Ded Moroz delivers gifts on New Year’s Eve rather than on Christmas Eve as a result of shifting this tradition to the more secular holiday during the Soviet time. The holiday tree is casually for the new Year rather than Christmas, although it might seem early enough to mark both opportunities, especially because of the fact that Russia’s Christmas is celebrated after the first of the year, according to the Orthodox Church’s calendar.

Snegurochka, the SnowMaiden-a figure out of Russian fairy tales-go regularly with Ded Moroz. In The legend she is his granddaughter and it is typically portrayed as blonde, rosy and smiling, but this figure also draws the winter’s colours of the season to assist Father Frost in his efforts to share gifts.

Where to See Ded Moroz in Russia

Instead of the North Pole, the Russian Santa is living on an estate in the city of Veliky Ustyug in the Vologda Oblast, and children can send letters to Ded Moroz in the city in the hope that their holiday accommodation is granted. Those who visit Veliky Ustyug can leave their picture with Ded Moroz, enjoy in a cluster row and winter activities.

During the holiday period, Ded Moroz appeared in major Russian cities like Moscow, and he regularly participates in festivals and parades. If you plan to visit this Christmas season in Russia, first check where the fun character is going to appear. Prepare your children before you travel for a slightly another version of Santa.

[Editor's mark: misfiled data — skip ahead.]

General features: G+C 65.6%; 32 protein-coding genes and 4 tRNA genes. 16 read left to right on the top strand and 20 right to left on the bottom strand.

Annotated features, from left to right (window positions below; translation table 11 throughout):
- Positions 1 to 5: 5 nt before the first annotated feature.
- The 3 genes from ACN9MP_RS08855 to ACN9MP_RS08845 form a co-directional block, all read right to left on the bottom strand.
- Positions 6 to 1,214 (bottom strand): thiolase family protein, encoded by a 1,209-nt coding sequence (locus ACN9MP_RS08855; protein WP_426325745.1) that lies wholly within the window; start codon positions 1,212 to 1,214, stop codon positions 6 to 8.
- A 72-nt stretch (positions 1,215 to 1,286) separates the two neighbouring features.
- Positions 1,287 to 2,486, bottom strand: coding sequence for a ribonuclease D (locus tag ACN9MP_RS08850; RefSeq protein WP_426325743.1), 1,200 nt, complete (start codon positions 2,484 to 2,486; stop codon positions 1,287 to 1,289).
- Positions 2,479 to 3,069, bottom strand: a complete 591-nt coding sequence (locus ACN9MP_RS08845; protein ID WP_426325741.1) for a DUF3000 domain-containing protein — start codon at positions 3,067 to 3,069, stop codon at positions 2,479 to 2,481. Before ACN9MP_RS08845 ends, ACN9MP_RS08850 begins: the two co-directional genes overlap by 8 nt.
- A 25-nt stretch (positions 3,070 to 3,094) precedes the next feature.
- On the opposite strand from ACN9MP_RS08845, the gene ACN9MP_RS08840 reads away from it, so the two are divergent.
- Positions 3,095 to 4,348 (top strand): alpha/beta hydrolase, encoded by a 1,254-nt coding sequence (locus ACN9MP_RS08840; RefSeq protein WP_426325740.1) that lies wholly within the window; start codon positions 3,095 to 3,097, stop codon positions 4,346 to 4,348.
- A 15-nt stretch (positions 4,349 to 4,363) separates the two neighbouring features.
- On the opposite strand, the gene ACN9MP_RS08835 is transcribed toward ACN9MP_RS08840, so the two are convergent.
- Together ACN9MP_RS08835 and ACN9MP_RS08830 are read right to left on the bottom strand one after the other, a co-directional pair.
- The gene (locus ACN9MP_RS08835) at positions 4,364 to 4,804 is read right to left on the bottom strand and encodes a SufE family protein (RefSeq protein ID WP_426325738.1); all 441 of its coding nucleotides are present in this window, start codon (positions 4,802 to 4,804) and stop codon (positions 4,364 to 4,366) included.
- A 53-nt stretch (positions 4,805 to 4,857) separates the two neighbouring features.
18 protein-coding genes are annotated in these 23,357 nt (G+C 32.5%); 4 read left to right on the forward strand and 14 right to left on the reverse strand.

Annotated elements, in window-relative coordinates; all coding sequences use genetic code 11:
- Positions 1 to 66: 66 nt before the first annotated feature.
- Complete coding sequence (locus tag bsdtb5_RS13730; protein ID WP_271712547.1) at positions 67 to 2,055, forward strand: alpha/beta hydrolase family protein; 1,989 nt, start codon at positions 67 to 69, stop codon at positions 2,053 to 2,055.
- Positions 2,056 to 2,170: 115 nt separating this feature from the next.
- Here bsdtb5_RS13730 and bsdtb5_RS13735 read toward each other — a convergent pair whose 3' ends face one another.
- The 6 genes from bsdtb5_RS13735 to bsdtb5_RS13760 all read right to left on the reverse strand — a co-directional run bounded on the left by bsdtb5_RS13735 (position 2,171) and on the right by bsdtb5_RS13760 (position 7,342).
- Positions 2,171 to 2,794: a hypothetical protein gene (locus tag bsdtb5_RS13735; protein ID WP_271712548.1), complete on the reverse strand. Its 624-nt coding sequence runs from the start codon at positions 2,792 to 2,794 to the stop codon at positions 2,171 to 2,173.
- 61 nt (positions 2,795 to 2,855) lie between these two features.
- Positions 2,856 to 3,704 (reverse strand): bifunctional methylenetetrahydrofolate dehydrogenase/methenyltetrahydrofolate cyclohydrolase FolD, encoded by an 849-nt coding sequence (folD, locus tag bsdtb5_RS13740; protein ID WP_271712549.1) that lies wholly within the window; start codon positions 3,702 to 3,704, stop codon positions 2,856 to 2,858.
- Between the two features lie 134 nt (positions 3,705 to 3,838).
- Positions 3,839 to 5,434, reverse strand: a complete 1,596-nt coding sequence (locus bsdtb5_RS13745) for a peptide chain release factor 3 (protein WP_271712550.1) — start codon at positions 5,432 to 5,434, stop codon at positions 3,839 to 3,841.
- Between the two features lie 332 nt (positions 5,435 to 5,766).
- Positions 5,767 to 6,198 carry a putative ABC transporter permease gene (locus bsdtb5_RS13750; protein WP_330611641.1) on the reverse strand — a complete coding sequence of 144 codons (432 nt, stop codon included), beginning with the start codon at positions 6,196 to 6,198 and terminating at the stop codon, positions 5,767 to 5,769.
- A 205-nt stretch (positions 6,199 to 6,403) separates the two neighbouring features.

What is the main Christmas meal in Greece?

On Christmas Eve, children, especially boys, often sing ‘ Kalanda ‘ in the streets. They play drums and triangles while singing. Sometimes they also wear modelleboats decorated with nuts painted gold. The transport of a boat is a very old habit on the Greek islands.

If the children sing well, they may get money, as well as eating utensils such as nuts, sweets and dried figs.

An old and very traditional decoration is a shallow wood comes with a piece of thread hanging at the edge. A twig basil wrapped up a wooden cross and hangs on the wire. Some water is kept in the bowl to keep the basil alive and fresh. Once a day, someone is immerse, mostly the mother of the family, the Cross and basil in holy water and use it to scatter water in every room of the house.